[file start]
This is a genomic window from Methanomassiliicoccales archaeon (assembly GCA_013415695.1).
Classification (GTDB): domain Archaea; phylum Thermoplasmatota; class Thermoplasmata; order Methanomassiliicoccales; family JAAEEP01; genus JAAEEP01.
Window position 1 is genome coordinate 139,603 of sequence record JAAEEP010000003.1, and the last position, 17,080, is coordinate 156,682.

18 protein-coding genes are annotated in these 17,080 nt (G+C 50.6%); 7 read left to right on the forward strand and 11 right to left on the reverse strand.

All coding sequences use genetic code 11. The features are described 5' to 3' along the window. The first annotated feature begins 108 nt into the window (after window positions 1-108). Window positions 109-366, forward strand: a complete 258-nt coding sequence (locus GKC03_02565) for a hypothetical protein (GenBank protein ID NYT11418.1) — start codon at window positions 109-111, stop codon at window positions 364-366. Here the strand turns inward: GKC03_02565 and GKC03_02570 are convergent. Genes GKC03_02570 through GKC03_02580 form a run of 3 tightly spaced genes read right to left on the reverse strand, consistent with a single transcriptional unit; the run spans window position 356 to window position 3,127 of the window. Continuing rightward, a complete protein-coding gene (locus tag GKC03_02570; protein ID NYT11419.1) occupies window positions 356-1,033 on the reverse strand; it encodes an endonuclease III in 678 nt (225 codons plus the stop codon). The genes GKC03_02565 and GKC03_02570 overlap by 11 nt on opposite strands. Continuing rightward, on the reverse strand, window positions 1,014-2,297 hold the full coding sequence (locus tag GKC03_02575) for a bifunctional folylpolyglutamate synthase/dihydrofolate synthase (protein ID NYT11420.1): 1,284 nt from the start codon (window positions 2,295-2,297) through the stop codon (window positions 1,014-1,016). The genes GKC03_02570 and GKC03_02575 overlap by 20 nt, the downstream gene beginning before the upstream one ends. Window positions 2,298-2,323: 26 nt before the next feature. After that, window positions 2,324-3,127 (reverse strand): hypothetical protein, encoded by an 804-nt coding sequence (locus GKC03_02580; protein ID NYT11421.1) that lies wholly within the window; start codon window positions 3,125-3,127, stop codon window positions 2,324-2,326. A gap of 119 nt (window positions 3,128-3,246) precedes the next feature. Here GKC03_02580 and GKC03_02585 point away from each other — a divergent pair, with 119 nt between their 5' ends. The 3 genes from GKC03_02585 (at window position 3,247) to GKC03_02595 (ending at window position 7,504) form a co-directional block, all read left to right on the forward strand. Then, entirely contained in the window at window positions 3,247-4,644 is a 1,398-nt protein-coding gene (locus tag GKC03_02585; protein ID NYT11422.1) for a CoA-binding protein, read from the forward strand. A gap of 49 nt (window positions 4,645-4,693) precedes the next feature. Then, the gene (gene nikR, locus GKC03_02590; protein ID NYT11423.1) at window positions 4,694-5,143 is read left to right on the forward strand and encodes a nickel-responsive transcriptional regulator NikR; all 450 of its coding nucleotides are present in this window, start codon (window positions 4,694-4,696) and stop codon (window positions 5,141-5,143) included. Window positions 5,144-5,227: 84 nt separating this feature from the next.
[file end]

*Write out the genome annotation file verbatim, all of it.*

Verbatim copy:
This is a genomic window from Methanomassiliicoccales archaeon (assembly GCA_013415695.1).
Classification (GTDB): domain Archaea; phylum Thermoplasmatota; class Thermoplasmata; order Methanomassiliicoccales; family JAAEEP01; genus JAAEEP01.
Window position 1 is genome coordinate 139,603 of sequence record JAAEEP010000003.1, and the last position, 17,080, is coordinate 156,682.

18 protein-coding genes are annotated in these 17,080 nt (G+C 50.6%); 7 read left to right on the forward strand and 11 right to left on the reverse strand.

All coding sequences use genetic code 11. The features are described 5' to 3' along the window. The first annotated feature begins 108 nt into the window (after window positions 1-108). Window positions 109-366, forward strand: a complete 258-nt coding sequence (locus GKC03_02565) for a hypothetical protein (GenBank protein ID NYT11418.1) — start codon at window positions 109-111, stop codon at window positions 364-366. Here the strand turns inward: GKC03_02565 and GKC03_02570 are convergent. Genes GKC03_02570 through GKC03_02580 form a run of 3 tightly spaced genes read right to left on the reverse strand, consistent with a single transcriptional unit; the run spans window position 356 to window position 3,127 of the window. Continuing rightward, a complete protein-coding gene (locus tag GKC03_02570; protein ID NYT11419.1) occupies window positions 356-1,033 on the reverse strand; it encodes an endonuclease III in 678 nt (225 codons plus the stop codon). The genes GKC03_02565 and GKC03_02570 overlap by 11 nt on opposite strands. Continuing rightward, on the reverse strand, window positions 1,014-2,297 hold the full coding sequence (locus tag GKC03_02575) for a bifunctional folylpolyglutamate synthase/dihydrofolate synthase (protein ID NYT11420.1): 1,284 nt from the start codon (window positions 2,295-2,297) through the stop codon (window positions 1,014-1,016). The genes GKC03_02570 and GKC03_02575 overlap by 20 nt, the downstream gene beginning before the upstream one ends. Window positions 2,298-2,323: 26 nt before the next feature. After that, window positions 2,324-3,127 (reverse strand): hypothetical protein, encoded by an 804-nt coding sequence (locus GKC03_02580; protein ID NYT11421.1) that lies wholly within the window; start codon window positions 3,125-3,127, stop codon window positions 2,324-2,326. A gap of 119 nt (window positions 3,128-3,246) precedes the next feature. Here GKC03_02580 and GKC03_02585 point away from each other — a divergent pair, with 119 nt between their 5' ends. The 3 genes from GKC03_02585 (at window position 3,247) to GKC03_02595 (ending at window position 7,504) form a co-directional block, all read left to right on the forward strand. Then, entirely contained in the window at window positions 3,247-4,644 is a 1,398-nt protein-coding gene (locus tag GKC03_02585; protein ID NYT11422.1) for a CoA-binding protein, read from the forward strand. A gap of 49 nt (window positions 4,645-4,693) precedes the next feature. Then, the gene (gene nikR, locus GKC03_02590; protein ID NYT11423.1) at window positions 4,694-5,143 is read left to right on the forward strand and encodes a nickel-responsive transcriptional regulator NikR; all 450 of its coding nucleotides are present in this window, start codon (window positions 4,694-4,696) and stop codon (window positions 5,141-5,143) included. Window positions 5,144-5,227: 84 nt separating this feature from the next.